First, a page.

FORT WORTH, Texas – It doesn't feel like an off-year election in Texas right now. One and a half million people have already voted early — about a third of the total turnout during the last midterms — and while the state remains reliably red, it feels more competitive than usual. Democrats say that's no accident.
While Texas won't determine who controls Congress, it may prove to be a test case for a recurring political dilemma: Should Democrats focus on their most friendly turf, or go on offense in places where they're likely to lose — at least in the short term?
Several Obama campaign veterans prefer offense.
Last year, Obama's former national field director, Jeremy Bird, led the charge to build a field operation in Texas, which hasn't elected a single Democrat statewide in 20 years. This week at the group's headquarters, a spartan office on Main Street in Fort Worth, organizers and volunteers scoured voter data to figure out which Democratic-leaning voters to target for GOTV. Executive Director Jenn Brown, Obama's former Ohio director, proposed that in a state where everything is bigger, Democrats have to go big.
"Texas is a really big state, so to talk to the millions of registered voters across the state, you need a big operation," she told msnbc. The group has 32,000 volunteers, according to Brown, providing a grassroots persuasion force that is crucial for campaigning in such a conservative state.
"Nobody goes to a party that they weren't invited to," Brown said, extolling the role of neighbor-to-neighbor organizing, "and voting's the same."
The campaign says it has now visited 2.3 million voters' homes and placed 4.4 million phone calls. It's painstaking work. On a door-to-door trip with organizers this Sunday, even several carefully selected "base" households weren't easy to reach — some voters weren't home, some had already voted, and some weren't interested.
The strategic emphasis on organic field operations — a hallmark of the Obama campaign's success in historically red states like Virginia and Indiana – will also be tested in a contest that is proving to be one of the most expensive ever.
The Texas governor's race has the second most TV ads of any in the nation. In just one crucial homestretch from late September to Oct. 9, Republicans spent more than $5 million to run TV ads over 10,000 times, according to the Wesleyan Media Project. For their part, Democrats spent about $2.5 million to run ads over 4,500 times.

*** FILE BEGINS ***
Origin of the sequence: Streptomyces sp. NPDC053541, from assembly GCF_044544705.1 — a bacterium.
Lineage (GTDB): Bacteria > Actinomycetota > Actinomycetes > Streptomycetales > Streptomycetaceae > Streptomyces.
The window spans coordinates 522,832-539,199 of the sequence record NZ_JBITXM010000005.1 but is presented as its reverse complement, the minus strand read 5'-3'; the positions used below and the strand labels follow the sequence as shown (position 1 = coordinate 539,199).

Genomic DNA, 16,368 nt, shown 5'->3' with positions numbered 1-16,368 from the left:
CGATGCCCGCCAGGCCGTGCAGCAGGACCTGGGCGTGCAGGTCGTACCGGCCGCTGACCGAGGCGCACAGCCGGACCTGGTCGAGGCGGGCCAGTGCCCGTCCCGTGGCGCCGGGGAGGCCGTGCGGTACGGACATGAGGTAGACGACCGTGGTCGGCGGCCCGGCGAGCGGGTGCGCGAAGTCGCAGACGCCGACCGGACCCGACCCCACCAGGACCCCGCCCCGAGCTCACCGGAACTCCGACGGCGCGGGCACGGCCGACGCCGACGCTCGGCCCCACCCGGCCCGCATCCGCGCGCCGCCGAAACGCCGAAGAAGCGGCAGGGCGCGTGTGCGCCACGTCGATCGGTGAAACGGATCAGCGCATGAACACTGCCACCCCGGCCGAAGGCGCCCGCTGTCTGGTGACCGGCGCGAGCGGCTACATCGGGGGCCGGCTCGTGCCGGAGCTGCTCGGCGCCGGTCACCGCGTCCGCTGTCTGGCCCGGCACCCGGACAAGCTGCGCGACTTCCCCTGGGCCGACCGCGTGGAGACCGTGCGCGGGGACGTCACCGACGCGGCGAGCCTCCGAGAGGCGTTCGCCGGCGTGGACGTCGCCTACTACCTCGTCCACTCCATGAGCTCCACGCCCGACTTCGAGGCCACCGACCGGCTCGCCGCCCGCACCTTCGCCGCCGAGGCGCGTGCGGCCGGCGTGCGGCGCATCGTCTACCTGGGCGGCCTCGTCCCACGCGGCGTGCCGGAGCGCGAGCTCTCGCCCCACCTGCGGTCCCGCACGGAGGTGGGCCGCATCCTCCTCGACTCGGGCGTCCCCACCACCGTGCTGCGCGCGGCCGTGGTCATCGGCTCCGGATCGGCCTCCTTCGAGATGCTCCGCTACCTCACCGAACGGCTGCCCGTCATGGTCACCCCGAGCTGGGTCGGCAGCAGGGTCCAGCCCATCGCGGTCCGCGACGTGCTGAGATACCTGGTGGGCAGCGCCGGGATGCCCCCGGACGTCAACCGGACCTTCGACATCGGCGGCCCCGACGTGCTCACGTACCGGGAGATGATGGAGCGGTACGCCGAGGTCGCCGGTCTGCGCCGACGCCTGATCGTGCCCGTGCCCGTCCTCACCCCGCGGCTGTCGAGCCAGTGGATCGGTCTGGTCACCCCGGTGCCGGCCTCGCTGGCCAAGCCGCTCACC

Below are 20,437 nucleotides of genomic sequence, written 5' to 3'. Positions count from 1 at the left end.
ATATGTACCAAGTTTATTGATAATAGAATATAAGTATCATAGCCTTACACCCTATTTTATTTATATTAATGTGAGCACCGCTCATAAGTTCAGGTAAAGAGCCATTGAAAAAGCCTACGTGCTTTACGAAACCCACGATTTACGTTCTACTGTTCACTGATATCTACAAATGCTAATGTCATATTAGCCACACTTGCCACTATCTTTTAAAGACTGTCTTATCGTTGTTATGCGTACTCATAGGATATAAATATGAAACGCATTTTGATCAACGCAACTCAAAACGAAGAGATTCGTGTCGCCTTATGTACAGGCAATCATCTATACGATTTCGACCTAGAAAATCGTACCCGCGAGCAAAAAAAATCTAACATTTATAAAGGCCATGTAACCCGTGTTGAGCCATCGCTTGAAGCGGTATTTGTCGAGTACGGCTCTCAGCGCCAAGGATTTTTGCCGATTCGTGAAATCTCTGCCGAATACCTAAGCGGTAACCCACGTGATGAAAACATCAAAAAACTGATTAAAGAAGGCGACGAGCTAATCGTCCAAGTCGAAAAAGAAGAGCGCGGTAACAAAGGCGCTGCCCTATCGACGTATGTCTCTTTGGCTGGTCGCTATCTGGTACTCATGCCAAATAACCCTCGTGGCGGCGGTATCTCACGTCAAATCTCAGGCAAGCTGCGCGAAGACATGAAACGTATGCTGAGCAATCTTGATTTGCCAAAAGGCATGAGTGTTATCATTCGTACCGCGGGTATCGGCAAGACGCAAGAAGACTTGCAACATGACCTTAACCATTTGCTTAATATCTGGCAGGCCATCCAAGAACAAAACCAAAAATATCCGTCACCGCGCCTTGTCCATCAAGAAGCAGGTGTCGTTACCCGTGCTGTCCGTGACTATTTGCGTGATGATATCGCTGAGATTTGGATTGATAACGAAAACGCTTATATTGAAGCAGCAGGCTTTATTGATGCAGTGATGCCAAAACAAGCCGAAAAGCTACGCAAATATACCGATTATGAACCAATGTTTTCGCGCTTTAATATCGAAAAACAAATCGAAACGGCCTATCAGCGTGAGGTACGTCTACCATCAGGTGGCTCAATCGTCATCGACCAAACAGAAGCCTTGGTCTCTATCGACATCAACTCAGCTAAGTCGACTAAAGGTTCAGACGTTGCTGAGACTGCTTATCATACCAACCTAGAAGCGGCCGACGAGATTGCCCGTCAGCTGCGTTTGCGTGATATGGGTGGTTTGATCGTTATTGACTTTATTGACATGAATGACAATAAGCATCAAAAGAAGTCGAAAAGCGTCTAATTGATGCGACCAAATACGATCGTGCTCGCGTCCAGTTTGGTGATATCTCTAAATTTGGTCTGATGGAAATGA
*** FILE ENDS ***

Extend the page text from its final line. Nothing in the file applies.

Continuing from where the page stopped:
Both sides are plowing cash into ads because they know ads work. Yet not all paid media is created equal; some argue that as campaigns spend more than ever, their ads face diminishing returns.
"It isn't always a matter of who spends the most money, who wins the election," says Bishop T.D. Jakes, who leads the Potter's House Church in Dallas. Jakes has been encouraging his 30,000 members to vote through a coalition with several churches, and he believes people connect to each other in person while ads get stale. "At a certain point," he told msnbc, "when you keep seeing ad after ad after ad, you're mind goes numb to the process anyway."
Whether the key is ads, organizing or this year's candidates, however, the polls are not picking up any major Democratic surge. A New York Times poll from mid-October, the last poll in the state, had Davis trailing by 20 points. And if Democrats lose badly on Tuesday, politicos may rush to declare the battleground effort a waste.
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One election, however, is probably not enough time to test a long-term field strategy, especially when Democrats have such a steeper climb. While Texas Republicans only task is turning out their base — Democrats have a persuasion challenge, in fielding Texas-style candidates with broad appeal, plus the field challenge of registering a growing cohort of Texans who are on their side, but not in the voting booth.
Demography may be the easy part. Whites are now "a minority in the state, and yet Texas is still solidly Republican," as msnbc's Zachary Roth has explained, "because just 39% of eligible Hispanics voted in 2012, compared to 61% of whites." Democrats believe they don't need to change those Texans' minds about ideology; they need to change their minds about the relevance of registering to vote.
In Texas this week, some Democratic officials pointed to progress on this front – voter registration just hit an all-time high of 14 million people, up 400,000 from 2012 — and they believe early vote turnout is up among Hispanic and black voters. The idea is that slow and steady is a good start, even when it doesn't win the race.